Shadow Banking Forced into the Spotlight: Archegos Implosion Explained

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In today’s Money Morning…a rout that wiped US$35 billion from markets in span of a few days…shady funds and dodgy deals…why shadow banking matters to you…and more…

Do you know what day it is?

Why it’s April Fools’ Day, of course.

A day to poke fun at and make light of anyone and everyone.

But, if you’ve been keeping track of a selective market meltdown in the US this week, you’ll know that April Fools came early this year. Because as the collapse of Archegos Capital Management has come to light, it is clear that the real fools are all on Wall Street…

If you have no idea what I’m talking about, well, let me explain.

See, over the past week or so, a few very large stocks have taken a massive dive in their share prices. Here are just a few examples:

  • ViacomCBS Corporation [NASDAQ:VIAC] — down 51%
  • GSX Techedu Inc [NYSE:GSX] — down 61%
  • Discovery Communications Inc [NASDAQ:DISCA] — down 41%
  • Tencent Music Entertainment Group [NYSE:TME] — down 34%

Quite the extensive sell-off for a list of multibillion-dollar companies.

A rout that wiped US$35 billion from markets in span of a few days.

Which is precisely why people started asking questions — because you don’t see this kind of extreme volatility without some sort of dramatic catalyst.

And dramatic is an understatement.

Because the reason for this huge sell-off was the collapse of a hedge fund.

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Shady funds and dodgy deals

Archegos Capital Management is the entity at the heart of this costly farce. A ‘family office’ that is run by a former hedge fund manager known as Bill Hwang.

Now, I don’t have time to go over all of Hwang’s past. But all you really need to know is that he has been previously charged by the SEC with insider trading and stock manipulation. Paying a ‘small’ fine of US$44 million for his misdeeds.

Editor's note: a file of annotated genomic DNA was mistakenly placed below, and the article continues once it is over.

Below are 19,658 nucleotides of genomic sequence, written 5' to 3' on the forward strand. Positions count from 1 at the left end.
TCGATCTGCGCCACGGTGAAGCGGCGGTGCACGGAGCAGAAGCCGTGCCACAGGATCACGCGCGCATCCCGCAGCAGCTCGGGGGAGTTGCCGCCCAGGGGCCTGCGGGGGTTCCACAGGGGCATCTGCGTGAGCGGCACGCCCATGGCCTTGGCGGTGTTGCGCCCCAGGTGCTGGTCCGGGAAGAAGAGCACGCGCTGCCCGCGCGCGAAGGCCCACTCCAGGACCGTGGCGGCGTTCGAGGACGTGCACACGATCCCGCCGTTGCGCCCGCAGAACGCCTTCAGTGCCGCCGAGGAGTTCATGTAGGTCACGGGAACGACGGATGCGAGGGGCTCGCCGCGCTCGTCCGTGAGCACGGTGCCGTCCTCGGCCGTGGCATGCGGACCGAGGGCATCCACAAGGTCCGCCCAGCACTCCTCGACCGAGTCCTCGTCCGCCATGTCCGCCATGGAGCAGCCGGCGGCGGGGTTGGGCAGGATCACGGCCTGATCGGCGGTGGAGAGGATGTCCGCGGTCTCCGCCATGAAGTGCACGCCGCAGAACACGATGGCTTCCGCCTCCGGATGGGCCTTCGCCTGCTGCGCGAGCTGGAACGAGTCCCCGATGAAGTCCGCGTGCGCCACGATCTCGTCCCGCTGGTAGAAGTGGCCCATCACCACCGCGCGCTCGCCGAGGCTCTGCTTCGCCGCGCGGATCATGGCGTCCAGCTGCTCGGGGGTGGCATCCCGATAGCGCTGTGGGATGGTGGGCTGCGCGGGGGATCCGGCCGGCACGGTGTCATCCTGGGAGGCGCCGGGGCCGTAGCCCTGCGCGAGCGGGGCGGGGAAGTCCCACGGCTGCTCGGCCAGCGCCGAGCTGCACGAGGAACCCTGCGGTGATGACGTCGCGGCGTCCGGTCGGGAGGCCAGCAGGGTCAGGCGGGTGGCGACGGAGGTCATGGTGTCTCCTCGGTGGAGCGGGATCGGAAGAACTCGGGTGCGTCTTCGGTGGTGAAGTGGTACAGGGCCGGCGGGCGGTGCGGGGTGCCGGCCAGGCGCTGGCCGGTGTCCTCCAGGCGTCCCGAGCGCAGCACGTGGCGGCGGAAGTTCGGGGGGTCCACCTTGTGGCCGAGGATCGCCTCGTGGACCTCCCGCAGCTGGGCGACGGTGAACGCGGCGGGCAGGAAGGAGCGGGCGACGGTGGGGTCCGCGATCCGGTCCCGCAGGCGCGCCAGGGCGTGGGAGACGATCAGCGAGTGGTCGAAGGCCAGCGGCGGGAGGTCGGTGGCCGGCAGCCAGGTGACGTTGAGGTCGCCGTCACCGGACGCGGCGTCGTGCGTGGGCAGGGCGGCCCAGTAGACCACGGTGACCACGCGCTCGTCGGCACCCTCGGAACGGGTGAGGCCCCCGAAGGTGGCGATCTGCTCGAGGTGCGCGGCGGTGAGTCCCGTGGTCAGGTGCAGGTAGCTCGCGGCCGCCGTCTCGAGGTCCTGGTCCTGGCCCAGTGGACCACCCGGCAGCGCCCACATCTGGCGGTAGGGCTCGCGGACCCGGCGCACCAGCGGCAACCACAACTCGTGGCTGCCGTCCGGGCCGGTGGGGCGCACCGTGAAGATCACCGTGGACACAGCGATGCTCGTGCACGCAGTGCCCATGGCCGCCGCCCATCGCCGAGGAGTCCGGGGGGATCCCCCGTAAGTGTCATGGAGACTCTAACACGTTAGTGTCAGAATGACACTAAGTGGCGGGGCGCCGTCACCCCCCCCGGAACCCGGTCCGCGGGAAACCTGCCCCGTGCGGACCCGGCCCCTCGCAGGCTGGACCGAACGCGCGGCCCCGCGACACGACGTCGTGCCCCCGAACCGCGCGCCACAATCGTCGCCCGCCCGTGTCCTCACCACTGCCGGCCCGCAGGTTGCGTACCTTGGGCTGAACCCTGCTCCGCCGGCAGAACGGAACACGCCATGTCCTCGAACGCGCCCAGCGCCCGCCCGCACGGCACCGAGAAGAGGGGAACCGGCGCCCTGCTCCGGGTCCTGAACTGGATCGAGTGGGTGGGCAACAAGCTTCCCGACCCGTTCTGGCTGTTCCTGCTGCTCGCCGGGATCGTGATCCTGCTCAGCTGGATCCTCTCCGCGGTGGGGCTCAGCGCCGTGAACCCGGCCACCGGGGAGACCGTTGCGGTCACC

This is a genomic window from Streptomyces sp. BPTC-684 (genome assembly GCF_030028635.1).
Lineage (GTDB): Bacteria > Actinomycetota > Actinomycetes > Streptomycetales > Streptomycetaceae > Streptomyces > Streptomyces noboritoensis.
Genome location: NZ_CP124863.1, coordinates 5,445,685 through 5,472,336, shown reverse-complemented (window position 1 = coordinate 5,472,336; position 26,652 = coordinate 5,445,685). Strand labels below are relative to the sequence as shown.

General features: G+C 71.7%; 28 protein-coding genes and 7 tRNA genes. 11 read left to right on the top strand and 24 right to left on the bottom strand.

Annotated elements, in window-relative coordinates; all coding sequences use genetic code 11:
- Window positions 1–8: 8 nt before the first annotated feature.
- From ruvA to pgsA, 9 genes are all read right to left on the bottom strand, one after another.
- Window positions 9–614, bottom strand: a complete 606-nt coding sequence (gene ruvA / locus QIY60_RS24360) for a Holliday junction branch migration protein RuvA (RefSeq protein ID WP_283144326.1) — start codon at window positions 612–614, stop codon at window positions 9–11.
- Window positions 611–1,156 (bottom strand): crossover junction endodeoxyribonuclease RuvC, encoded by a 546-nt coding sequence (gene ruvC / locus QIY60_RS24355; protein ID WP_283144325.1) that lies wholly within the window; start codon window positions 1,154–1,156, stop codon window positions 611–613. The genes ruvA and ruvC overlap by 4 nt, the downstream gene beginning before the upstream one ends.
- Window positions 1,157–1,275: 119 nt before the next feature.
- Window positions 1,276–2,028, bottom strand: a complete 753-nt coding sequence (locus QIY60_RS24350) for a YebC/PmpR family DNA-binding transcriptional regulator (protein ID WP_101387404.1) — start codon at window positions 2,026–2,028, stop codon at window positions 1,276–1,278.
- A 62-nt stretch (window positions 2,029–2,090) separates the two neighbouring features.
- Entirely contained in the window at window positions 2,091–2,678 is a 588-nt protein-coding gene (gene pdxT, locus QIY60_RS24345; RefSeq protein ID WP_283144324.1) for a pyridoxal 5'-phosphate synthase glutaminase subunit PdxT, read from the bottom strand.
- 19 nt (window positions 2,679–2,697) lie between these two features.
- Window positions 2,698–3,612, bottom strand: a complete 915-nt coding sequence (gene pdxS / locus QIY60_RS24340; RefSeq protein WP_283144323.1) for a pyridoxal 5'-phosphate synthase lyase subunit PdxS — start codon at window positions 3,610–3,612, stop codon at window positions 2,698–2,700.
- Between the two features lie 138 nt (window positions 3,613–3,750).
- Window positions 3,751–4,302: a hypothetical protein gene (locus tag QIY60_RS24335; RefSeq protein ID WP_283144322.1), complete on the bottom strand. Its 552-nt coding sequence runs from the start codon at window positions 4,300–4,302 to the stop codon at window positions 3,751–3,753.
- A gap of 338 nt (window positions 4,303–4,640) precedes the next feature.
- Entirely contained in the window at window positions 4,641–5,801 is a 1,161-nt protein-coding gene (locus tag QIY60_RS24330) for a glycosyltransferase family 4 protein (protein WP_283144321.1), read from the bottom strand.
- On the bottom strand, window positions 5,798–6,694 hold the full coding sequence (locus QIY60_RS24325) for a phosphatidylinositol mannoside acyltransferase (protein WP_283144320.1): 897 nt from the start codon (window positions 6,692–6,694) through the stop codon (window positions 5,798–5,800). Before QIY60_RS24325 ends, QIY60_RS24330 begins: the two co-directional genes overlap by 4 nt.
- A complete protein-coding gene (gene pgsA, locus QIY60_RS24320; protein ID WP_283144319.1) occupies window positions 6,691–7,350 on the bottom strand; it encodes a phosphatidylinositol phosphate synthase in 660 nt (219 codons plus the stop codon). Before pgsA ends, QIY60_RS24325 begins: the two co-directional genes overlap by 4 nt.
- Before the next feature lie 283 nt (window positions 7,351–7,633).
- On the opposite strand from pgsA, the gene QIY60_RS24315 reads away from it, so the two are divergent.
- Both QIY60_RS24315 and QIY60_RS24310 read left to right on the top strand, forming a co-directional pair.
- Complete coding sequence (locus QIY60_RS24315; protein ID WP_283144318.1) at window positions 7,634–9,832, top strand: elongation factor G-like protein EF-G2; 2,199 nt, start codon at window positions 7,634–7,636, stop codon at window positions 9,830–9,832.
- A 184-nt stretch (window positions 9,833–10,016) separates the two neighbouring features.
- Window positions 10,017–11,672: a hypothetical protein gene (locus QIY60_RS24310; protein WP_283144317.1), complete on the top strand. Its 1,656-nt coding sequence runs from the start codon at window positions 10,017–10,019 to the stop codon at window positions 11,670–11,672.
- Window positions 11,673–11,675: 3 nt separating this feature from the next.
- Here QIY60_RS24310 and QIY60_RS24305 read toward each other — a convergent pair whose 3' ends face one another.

In other words, he has a shady past and got caught out.

That certainly didn’t deter him though. As Hwang went on to found Archegos — a fund that specialised in complex and convoluted strategies.

Total return swaps (TRS) and contracts for difference (CFDs) are just two of the ways in which Archegos aimed to make returns on its US$10 billion worth of capital. Leveraged instruments that extrapolated Hwang’s total market exposure closer to US$50 billion!

Meaning that he was in over his head and trading more money than he actually had.

And last Friday, when US markets took an unexpectedly severe tumble, it was this leverage that exacerbated the fall. With Archegos’ brokers — including Goldman Sachs and Credit Suisse — slapping the fund with a margin call. Forcing Hwang to round up some more cash or sell his stock positions.

As you’ve probably already guessed, Hwang was forced to sell.

Leading to the aforementioned US$35 billion sell-off.

As for Archegos, well they’ve gone into liquidation. A result that will see this fund become just another case study in poor risk management. Not to mention the estimated cost of US$10 billion to the banks and creditors that loaned them money.